Wednesday, August 29, 2007

Erectile Dysfunction Causes

Erectile dysfunction (ED) is one of the most common sexual problems and affects nearly 50% of all men over the age of 40 at some stage. This problem becomes even more common and more severe as men grow older. There are many causes of ED and it is thought that 70% of cases have physical causes and 30% psychological causes although often there are both physical and psychological reasons for the condition.

The shaft of the penis has two chambers that fill up with blood during sexual arousal. Sexual thoughts are transmitted though the nerves to the genitals. These nerves cause the relaxing of the muscle cells in the walls of the blood vessels entering the penis. The increased blood flow fills up the two chambers in the shaft of the penis forming an erection. Therefore any condition or disease which affects either the blood flow to the penis or the nerves to the genital area can cause erectile dysfunction.

Such conditions or diseases are:

Physical Health problems such as:

  • Diabetes can be the cause of ED in more than 50% of men (3 times as high as non diabetic men).
  • Vascular disease can lead to a narrowing of vessels carrying blood to the penis and other areas.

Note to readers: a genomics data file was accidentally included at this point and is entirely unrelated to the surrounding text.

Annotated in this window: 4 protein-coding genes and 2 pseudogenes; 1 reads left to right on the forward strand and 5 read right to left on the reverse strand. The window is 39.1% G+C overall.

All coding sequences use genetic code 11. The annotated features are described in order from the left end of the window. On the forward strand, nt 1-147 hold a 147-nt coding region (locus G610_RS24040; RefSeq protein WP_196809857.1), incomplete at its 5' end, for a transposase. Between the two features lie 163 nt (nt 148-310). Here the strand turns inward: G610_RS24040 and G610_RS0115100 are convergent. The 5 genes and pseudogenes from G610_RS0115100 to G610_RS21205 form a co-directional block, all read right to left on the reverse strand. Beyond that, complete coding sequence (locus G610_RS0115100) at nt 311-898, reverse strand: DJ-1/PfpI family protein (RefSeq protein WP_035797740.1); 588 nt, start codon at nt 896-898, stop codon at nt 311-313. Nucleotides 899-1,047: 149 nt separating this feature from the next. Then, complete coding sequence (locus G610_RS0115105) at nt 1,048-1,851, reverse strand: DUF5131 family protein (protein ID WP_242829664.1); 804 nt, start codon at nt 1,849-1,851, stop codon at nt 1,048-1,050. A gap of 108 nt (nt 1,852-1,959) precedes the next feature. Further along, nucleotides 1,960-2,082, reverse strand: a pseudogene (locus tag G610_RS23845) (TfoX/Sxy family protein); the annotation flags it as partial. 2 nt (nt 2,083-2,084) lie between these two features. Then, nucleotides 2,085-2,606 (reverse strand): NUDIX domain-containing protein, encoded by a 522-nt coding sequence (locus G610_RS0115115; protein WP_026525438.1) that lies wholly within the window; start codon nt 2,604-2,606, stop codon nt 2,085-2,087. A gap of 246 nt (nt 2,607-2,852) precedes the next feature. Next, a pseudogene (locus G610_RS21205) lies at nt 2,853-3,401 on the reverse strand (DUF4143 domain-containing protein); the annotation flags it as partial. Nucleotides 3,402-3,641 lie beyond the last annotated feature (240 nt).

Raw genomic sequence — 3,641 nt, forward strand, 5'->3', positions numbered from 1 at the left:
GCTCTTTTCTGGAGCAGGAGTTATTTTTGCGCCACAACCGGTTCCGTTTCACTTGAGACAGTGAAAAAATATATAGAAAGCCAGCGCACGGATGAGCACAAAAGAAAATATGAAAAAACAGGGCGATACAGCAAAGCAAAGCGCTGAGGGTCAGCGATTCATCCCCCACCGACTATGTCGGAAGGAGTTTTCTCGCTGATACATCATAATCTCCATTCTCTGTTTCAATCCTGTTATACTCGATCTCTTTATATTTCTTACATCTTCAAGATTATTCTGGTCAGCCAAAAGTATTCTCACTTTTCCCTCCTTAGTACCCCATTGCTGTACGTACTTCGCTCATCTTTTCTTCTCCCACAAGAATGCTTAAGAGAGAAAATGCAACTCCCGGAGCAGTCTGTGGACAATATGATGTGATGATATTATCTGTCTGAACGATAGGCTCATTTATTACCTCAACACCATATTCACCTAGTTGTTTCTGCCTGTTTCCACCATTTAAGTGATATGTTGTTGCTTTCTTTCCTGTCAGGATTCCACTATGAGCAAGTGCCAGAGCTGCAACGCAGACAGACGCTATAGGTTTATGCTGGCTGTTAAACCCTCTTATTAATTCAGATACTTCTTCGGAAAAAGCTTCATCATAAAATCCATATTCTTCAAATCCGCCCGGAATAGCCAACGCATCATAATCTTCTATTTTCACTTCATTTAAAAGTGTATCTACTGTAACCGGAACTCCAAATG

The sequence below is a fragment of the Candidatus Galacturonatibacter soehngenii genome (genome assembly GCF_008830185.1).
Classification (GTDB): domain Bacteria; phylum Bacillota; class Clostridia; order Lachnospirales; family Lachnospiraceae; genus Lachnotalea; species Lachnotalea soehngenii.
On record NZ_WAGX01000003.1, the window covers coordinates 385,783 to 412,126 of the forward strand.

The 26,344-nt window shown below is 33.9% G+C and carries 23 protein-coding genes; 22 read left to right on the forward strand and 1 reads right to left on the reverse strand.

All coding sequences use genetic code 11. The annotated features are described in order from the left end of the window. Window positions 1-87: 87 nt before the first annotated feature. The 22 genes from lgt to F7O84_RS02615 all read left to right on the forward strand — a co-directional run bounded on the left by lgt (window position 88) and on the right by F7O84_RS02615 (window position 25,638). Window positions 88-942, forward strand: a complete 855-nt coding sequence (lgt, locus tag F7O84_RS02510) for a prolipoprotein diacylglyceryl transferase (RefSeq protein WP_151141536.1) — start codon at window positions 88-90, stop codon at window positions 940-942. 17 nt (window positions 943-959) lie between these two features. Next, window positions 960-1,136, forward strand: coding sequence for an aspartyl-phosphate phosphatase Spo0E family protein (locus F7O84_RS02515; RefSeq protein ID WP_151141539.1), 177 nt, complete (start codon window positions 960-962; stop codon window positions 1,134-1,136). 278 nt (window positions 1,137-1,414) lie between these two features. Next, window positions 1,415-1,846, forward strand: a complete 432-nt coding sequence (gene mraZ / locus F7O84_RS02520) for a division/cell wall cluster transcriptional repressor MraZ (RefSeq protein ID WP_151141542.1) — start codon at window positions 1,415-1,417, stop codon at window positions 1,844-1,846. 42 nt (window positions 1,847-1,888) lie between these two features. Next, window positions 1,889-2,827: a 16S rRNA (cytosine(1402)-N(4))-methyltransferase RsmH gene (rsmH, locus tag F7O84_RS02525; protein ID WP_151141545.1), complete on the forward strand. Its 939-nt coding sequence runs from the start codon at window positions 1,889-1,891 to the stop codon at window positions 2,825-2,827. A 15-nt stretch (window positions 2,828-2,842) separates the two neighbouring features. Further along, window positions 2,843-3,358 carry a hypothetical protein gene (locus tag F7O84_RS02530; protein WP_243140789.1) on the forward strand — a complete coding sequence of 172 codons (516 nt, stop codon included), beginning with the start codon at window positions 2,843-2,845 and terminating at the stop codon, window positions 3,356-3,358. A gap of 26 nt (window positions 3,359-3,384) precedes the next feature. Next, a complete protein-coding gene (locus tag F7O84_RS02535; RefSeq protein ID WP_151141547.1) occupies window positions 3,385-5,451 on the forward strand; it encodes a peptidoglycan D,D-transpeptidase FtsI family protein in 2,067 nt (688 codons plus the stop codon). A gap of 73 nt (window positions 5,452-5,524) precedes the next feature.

• Veno-occlusive disease can cause problems keeping the blood within the penis.
  • MS, spinal cord injury and Parkinson's disease are all conditions where the nervous system can affect transmission of signals from the brain to the blood vessels in the penis.
  • Damage from surgery to the pelvic area such as in prostrate gland surgery.
  • Psychological problems such as anxiety and guilt, relationship issues, stress, depression, boredom and sexual orientation.

Medicines: the side effect of some treatments for high blood pressure as well as for heart disease, depression, peptic ulcers and cancer, can cause ED. Medicines can also affect sexual drive and desire (libido) or even cause problems with ejaculation and orgasm. So if you have a problem and are on medication, check out whether there are any ED side effects.

Lifestyle: alcohol and drugs commonly affect the ability to get and maintain an erection and in the long term, interfere with the production of the male hormone testosterone. Nicotine damages the circulation in the body thereby increasing the risk of erection problems. In addition, smoking constricts the blood vessels and is a major cause of damage to the arteries leading to the penis. Being physically inactive contributes to poor cardiovascular fitness. Lean, physically active men are less likely to have problems with ED than obese couch potatoes.

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